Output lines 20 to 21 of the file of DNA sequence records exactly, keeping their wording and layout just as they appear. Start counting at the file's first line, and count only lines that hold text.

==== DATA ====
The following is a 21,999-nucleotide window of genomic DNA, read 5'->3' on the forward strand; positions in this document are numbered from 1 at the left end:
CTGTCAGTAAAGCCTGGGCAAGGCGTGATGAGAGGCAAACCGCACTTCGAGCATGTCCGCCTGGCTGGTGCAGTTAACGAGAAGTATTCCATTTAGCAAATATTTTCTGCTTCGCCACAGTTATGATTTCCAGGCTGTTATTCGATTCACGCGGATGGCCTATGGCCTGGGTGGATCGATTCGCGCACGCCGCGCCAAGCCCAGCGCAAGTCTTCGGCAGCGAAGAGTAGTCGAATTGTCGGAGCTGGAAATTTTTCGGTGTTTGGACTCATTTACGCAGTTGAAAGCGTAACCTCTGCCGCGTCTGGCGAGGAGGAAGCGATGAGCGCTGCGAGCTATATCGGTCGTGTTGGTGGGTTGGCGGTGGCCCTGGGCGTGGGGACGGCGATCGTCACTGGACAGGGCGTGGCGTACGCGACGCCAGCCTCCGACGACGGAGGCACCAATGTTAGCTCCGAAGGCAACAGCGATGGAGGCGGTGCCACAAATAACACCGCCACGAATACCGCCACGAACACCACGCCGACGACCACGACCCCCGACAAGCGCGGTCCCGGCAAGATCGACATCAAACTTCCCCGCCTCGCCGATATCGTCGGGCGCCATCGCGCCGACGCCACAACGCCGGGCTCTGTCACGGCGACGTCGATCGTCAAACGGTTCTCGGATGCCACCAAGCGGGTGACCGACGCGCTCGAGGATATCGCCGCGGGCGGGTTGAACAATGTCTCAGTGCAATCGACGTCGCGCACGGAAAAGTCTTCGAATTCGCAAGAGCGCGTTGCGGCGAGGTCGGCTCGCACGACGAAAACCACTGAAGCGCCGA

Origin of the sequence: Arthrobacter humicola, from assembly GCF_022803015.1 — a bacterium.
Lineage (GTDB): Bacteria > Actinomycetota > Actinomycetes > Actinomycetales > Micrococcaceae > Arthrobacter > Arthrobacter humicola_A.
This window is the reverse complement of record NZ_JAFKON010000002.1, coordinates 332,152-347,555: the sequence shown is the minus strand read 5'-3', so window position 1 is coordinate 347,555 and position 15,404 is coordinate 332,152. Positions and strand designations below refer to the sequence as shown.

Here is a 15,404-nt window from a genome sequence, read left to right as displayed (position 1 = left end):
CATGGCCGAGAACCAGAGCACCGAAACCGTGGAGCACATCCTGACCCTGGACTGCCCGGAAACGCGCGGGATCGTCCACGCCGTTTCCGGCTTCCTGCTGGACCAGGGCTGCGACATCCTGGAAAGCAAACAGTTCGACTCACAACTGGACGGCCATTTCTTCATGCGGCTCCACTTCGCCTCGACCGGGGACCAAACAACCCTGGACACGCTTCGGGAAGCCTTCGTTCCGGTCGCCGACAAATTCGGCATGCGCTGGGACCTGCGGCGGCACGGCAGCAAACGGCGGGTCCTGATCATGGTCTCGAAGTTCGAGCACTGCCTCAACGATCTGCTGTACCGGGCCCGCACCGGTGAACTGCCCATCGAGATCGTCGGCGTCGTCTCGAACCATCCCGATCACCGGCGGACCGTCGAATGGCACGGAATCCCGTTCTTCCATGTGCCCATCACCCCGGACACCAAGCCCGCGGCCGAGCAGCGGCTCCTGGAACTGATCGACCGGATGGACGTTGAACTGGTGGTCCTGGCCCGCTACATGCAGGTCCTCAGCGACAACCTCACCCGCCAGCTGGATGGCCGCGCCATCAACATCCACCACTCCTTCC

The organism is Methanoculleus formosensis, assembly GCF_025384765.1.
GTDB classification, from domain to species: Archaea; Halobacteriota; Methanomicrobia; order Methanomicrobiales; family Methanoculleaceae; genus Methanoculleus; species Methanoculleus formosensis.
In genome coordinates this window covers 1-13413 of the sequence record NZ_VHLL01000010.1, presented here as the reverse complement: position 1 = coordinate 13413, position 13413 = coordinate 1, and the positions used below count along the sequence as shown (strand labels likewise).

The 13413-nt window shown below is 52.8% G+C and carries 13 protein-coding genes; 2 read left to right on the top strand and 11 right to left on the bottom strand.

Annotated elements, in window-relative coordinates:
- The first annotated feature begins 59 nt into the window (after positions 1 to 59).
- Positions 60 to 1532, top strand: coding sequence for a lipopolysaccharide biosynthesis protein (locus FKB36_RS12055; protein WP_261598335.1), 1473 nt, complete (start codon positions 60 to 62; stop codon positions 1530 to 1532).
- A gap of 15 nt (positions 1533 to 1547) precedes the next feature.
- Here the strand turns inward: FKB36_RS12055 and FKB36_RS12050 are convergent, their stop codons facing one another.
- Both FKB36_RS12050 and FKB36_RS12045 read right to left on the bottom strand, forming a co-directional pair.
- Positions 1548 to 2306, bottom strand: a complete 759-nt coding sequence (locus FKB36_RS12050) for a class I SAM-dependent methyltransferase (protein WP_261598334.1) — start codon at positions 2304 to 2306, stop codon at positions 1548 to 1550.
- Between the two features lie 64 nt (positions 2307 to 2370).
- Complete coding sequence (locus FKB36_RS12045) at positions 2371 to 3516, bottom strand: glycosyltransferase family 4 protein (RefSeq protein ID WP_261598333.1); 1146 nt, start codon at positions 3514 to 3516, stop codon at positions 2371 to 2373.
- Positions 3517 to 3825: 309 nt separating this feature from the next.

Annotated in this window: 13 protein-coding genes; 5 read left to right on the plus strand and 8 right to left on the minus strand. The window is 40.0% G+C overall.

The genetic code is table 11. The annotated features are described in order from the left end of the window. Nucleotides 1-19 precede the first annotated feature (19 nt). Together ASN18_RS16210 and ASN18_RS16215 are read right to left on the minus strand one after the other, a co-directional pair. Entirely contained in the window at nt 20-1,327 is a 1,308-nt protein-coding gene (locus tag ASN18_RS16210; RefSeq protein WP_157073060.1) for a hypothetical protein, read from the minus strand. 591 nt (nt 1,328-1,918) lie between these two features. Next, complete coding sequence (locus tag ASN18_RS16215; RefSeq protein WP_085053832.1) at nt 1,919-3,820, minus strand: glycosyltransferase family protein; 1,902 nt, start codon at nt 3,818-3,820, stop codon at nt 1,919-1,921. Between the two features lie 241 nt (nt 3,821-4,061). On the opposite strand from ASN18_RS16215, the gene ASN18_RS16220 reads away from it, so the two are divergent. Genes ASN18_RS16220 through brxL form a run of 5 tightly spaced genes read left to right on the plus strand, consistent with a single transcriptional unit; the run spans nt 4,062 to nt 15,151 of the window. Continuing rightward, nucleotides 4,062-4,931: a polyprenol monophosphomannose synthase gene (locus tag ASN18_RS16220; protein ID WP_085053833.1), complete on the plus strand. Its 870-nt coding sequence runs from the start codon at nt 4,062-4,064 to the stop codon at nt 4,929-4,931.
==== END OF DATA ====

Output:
- Complete coding sequence (locus FKB36_RS12045) at positions 2371 to 3516, bottom strand: glycosyltransferase family 4 protein (RefSeq protein ID WP_261598333.1); 1146 nt, start codon at positions 3514 to 3516, stop codon at positions 2371 to 2373.
- Positions 3517 to 3825: 309 nt separating this feature from the next.